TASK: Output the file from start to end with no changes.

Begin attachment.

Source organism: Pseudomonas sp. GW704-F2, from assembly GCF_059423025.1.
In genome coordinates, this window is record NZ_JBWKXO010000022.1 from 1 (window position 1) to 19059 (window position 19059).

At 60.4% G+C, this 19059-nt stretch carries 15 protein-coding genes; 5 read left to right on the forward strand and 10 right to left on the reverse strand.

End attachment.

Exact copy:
Source organism: Pseudomonas sp. GW704-F2, from assembly GCF_059423025.1.
In genome coordinates, this window is record NZ_JBWKXO010000022.1 from 1 (window position 1) to 19059 (window position 19059).

At 60.4% G+C, this 19059-nt stretch carries 15 protein-coding genes; 5 read left to right on the forward strand and 10 right to left on the reverse strand.